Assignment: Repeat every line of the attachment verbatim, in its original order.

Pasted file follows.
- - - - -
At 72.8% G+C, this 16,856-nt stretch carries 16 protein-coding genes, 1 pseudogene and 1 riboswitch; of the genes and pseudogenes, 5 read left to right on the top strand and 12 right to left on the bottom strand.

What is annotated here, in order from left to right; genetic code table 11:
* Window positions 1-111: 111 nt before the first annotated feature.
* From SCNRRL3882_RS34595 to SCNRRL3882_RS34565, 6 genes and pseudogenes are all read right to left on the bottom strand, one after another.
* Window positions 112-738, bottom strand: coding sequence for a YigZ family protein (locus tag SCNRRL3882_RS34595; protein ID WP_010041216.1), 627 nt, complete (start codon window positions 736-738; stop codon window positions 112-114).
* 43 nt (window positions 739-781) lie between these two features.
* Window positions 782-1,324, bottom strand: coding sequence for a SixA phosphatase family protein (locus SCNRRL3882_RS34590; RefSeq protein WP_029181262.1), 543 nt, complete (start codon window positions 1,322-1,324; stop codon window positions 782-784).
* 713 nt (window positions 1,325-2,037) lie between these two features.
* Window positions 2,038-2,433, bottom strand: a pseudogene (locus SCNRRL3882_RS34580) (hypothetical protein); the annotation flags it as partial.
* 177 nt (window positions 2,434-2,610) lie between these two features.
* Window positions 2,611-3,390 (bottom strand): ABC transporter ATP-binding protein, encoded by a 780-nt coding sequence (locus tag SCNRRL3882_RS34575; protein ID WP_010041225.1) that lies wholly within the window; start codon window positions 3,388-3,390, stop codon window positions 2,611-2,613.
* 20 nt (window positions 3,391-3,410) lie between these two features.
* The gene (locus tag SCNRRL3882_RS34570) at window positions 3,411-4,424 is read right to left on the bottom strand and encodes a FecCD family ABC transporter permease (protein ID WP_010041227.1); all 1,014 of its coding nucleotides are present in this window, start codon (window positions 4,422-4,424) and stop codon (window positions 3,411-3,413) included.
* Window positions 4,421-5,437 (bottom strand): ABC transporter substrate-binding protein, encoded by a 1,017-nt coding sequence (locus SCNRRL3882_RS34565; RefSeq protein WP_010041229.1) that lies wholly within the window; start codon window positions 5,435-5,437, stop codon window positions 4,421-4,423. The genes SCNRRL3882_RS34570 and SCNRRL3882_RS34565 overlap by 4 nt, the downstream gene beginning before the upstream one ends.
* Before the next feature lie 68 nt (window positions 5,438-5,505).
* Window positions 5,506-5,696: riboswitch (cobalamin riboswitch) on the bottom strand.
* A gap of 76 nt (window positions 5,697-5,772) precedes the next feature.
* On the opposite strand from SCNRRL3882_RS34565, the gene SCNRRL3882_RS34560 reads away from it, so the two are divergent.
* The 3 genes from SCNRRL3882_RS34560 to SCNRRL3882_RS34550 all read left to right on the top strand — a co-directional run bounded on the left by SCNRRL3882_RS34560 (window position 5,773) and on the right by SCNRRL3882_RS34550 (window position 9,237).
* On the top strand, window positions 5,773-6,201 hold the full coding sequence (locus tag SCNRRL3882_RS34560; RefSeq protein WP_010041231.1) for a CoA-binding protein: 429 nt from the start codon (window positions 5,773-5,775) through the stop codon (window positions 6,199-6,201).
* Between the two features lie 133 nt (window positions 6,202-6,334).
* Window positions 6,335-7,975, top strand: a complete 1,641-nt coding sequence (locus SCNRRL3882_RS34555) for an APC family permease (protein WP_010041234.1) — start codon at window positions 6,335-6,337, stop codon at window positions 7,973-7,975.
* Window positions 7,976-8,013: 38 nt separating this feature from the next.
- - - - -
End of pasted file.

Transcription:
At 72.8% G+C, this 16,856-nt stretch carries 16 protein-coding genes, 1 pseudogene and 1 riboswitch; of the genes and pseudogenes, 5 read left to right on the top strand and 12 right to left on the bottom strand.

What is annotated here, in order from left to right; genetic code table 11:
* Window positions 1-111: 111 nt before the first annotated feature.
* From SCNRRL3882_RS34595 to SCNRRL3882_RS34565, 6 genes and pseudogenes are all read right to left on the bottom strand, one after another.
* Window positions 112-738, bottom strand: coding sequence for a YigZ family protein (locus tag SCNRRL3882_RS34595; protein ID WP_010041216.1), 627 nt, complete (start codon window positions 736-738; stop codon window positions 112-114).
* 43 nt (window positions 739-781) lie between these two features.
* Window positions 782-1,324, bottom strand: coding sequence for a SixA phosphatase family protein (locus SCNRRL3882_RS34590; RefSeq protein WP_029181262.1), 543 nt, complete (start codon window positions 1,322-1,324; stop codon window positions 782-784).
* 713 nt (window positions 1,325-2,037) lie between these two features.
* Window positions 2,038-2,433, bottom strand: a pseudogene (locus SCNRRL3882_RS34580) (hypothetical protein); the annotation flags it as partial.
* 177 nt (window positions 2,434-2,610) lie between these two features.
* Window positions 2,611-3,390 (bottom strand): ABC transporter ATP-binding protein, encoded by a 780-nt coding sequence (locus tag SCNRRL3882_RS34575; protein ID WP_010041225.1) that lies wholly within the window; start codon window positions 3,388-3,390, stop codon window positions 2,611-2,613.
* 20 nt (window positions 3,391-3,410) lie between these two features.
* The gene (locus tag SCNRRL3882_RS34570) at window positions 3,411-4,424 is read right to left on the bottom strand and encodes a FecCD family ABC transporter permease (protein ID WP_010041227.1); all 1,014 of its coding nucleotides are present in this window, start codon (window positions 4,422-4,424) and stop codon (window positions 3,411-3,413) included.
* Window positions 4,421-5,437 (bottom strand): ABC transporter substrate-binding protein, encoded by a 1,017-nt coding sequence (locus SCNRRL3882_RS34565; RefSeq protein WP_010041229.1) that lies wholly within the window; start codon window positions 5,435-5,437, stop codon window positions 4,421-4,423. The genes SCNRRL3882_RS34570 and SCNRRL3882_RS34565 overlap by 4 nt, the downstream gene beginning before the upstream one ends.
* Before the next feature lie 68 nt (window positions 5,438-5,505).
* Window positions 5,506-5,696: riboswitch (cobalamin riboswitch) on the bottom strand.
* A gap of 76 nt (window positions 5,697-5,772) precedes the next feature.
* On the opposite strand from SCNRRL3882_RS34565, the gene SCNRRL3882_RS34560 reads away from it, so the two are divergent.
* The 3 genes from SCNRRL3882_RS34560 to SCNRRL3882_RS34550 all read left to right on the top strand — a co-directional run bounded on the left by SCNRRL3882_RS34560 (window position 5,773) and on the right by SCNRRL3882_RS34550 (window position 9,237).
* On the top strand, window positions 5,773-6,201 hold the full coding sequence (locus tag SCNRRL3882_RS34560; RefSeq protein WP_010041231.1) for a CoA-binding protein: 429 nt from the start codon (window positions 5,773-5,775) through the stop codon (window positions 6,199-6,201).
* Between the two features lie 133 nt (window positions 6,202-6,334).
* Window positions 6,335-7,975, top strand: a complete 1,641-nt coding sequence (locus SCNRRL3882_RS34555) for an APC family permease (protein WP_010041234.1) — start codon at window positions 6,335-6,337, stop codon at window positions 7,973-7,975.
* Window positions 7,976-8,013: 38 nt separating this feature from the next.